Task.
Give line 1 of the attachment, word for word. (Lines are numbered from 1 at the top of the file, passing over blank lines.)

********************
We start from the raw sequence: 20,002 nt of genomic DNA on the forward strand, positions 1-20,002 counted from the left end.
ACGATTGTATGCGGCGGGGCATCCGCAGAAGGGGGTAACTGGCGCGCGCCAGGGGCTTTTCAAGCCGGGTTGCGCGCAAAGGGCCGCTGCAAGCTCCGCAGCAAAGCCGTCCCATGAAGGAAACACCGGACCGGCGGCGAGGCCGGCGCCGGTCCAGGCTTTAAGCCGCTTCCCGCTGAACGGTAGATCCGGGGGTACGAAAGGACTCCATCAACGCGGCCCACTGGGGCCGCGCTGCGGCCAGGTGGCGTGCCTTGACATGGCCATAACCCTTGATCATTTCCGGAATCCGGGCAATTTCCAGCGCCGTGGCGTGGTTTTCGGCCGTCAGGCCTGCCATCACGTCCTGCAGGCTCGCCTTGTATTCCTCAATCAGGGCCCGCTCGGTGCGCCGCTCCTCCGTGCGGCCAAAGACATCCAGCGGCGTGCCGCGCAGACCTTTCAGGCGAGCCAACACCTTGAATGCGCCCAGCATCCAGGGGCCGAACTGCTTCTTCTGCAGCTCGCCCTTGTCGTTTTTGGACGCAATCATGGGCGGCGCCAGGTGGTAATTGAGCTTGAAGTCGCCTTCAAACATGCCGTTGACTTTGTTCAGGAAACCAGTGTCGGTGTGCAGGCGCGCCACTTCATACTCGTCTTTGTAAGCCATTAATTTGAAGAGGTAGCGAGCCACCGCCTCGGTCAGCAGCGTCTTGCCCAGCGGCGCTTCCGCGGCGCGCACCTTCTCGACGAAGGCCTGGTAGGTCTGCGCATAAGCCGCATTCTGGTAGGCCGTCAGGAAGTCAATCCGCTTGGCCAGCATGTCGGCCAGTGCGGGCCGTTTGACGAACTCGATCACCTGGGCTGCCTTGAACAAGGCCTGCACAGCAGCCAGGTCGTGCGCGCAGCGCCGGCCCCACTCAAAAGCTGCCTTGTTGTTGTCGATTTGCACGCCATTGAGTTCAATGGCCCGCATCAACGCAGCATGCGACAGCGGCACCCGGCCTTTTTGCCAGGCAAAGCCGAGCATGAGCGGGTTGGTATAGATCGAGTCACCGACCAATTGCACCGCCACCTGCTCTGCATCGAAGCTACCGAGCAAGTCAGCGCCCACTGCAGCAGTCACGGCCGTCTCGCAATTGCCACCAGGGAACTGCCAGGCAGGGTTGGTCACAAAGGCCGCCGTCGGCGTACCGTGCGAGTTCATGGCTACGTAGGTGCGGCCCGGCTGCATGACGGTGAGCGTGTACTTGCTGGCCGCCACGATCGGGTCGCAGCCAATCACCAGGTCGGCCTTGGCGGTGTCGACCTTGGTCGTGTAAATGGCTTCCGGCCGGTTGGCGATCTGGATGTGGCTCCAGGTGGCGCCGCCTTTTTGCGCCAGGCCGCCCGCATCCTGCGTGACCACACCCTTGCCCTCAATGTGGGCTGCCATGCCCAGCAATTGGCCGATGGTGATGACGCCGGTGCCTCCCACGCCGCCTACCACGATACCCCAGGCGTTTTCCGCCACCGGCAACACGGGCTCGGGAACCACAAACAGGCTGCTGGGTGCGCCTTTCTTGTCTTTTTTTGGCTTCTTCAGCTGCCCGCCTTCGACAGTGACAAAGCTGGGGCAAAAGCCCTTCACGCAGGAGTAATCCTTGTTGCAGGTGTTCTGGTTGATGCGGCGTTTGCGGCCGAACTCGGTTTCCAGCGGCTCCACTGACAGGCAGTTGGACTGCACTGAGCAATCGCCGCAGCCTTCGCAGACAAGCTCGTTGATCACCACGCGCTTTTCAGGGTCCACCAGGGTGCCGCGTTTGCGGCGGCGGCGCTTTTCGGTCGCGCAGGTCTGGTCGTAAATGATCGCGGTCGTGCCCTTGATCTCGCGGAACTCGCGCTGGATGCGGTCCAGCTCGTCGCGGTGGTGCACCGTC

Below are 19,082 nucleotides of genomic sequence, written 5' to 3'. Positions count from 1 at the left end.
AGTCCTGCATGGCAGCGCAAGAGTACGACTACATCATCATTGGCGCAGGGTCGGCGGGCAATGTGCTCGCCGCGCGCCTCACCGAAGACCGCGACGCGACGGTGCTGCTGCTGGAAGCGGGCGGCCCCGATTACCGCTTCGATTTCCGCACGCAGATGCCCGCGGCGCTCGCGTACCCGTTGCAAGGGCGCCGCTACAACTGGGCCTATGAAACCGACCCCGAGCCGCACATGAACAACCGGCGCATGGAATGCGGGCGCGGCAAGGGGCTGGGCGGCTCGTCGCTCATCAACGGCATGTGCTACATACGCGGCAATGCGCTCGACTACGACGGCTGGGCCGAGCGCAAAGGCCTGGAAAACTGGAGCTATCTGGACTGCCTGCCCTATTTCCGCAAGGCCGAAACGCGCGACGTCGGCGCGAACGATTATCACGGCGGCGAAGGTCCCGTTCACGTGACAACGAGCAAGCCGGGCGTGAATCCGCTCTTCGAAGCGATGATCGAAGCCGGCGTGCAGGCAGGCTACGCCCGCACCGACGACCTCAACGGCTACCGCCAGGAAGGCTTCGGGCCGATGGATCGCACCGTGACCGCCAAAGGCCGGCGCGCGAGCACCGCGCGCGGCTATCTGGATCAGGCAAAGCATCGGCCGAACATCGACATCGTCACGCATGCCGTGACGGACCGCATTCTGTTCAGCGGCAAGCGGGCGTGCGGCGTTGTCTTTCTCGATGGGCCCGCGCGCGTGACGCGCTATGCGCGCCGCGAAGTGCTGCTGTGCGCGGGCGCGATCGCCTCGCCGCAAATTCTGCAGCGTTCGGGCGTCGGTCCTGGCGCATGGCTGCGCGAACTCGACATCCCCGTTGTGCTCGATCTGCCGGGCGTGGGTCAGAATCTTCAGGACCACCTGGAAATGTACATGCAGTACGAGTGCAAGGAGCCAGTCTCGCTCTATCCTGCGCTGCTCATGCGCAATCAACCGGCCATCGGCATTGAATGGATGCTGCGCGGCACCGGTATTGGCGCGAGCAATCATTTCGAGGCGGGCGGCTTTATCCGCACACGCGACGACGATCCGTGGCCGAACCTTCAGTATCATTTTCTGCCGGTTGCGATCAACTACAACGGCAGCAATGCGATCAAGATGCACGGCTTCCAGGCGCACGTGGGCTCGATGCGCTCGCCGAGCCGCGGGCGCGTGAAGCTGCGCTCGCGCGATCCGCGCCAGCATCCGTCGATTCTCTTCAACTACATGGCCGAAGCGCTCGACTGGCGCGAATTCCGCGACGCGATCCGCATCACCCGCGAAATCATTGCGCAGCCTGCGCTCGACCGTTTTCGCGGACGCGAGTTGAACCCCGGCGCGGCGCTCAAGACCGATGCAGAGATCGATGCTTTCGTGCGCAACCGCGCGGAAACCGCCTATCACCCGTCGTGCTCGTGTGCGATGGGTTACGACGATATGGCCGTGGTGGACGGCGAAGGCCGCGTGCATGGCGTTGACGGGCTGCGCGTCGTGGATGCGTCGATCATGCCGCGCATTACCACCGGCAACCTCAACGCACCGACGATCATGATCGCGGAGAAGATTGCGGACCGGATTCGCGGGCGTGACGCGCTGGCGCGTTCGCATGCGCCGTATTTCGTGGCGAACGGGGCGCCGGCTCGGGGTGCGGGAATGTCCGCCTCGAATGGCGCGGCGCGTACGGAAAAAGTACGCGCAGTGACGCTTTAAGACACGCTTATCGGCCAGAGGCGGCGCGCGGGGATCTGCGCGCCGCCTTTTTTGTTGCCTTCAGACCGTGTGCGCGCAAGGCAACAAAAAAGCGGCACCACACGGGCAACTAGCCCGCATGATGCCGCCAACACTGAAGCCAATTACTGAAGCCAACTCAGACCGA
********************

We start from the raw sequence: 20,002 nt of genomic DNA on the forward strand, positions 1-20,002 counted from the left end.